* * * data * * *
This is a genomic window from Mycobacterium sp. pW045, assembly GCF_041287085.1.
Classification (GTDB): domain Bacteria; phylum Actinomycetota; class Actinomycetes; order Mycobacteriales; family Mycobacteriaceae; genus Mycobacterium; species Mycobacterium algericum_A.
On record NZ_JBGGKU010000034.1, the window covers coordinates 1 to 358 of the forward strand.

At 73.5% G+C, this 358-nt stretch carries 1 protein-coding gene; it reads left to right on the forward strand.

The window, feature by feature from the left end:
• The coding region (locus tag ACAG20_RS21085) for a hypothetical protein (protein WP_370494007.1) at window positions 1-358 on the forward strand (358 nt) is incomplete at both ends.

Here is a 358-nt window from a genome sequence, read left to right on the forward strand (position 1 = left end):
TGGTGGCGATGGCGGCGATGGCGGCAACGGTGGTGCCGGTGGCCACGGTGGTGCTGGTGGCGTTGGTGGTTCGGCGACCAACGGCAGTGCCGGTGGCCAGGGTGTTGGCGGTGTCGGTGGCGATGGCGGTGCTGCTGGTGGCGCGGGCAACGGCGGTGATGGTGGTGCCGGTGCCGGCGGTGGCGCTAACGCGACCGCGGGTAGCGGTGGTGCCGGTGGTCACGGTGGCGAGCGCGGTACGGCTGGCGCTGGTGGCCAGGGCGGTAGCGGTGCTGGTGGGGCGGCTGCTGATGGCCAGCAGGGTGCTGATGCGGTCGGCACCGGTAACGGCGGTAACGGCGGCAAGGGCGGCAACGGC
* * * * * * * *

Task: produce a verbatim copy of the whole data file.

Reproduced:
This is a genomic window from Mycobacterium sp. pW045, assembly GCF_041287085.1.
Classification (GTDB): domain Bacteria; phylum Actinomycetota; class Actinomycetes; order Mycobacteriales; family Mycobacteriaceae; genus Mycobacterium; species Mycobacterium algericum_A.
On record NZ_JBGGKU010000034.1, the window covers coordinates 1 to 358 of the forward strand.

At 73.5% G+C, this 358-nt stretch carries 1 protein-coding gene; it reads left to right on the forward strand.

The window, feature by feature from the left end:
• The coding region (locus tag ACAG20_RS21085) for a hypothetical protein (protein WP_370494007.1) at window positions 1-358 on the forward strand (358 nt) is incomplete at both ends.

Here is a 358-nt window from a genome sequence, read left to right on the forward strand (position 1 = left end):
TGGTGGCGATGGCGGCGATGGCGGCAACGGTGGTGCCGGTGGCCACGGTGGTGCTGGTGGCGTTGGTGGTTCGGCGACCAACGGCAGTGCCGGTGGCCAGGGTGTTGGCGGTGTCGGTGGCGATGGCGGTGCTGCTGGTGGCGCGGGCAACGGCGGTGATGGTGGTGCCGGTGCCGGCGGTGGCGCTAACGCGACCGCGGGTAGCGGTGGTGCCGGTGGTCACGGTGGCGAGCGCGGTACGGCTGGCGCTGGTGGCCAGGGCGGTAGCGGTGCTGGTGGGGCGGCTGCTGATGGCCAGCAGGGTGCTGATGCGGTCGGCACCGGTAACGGCGGTAACGGCGGCAAGGGCGGCAACGGC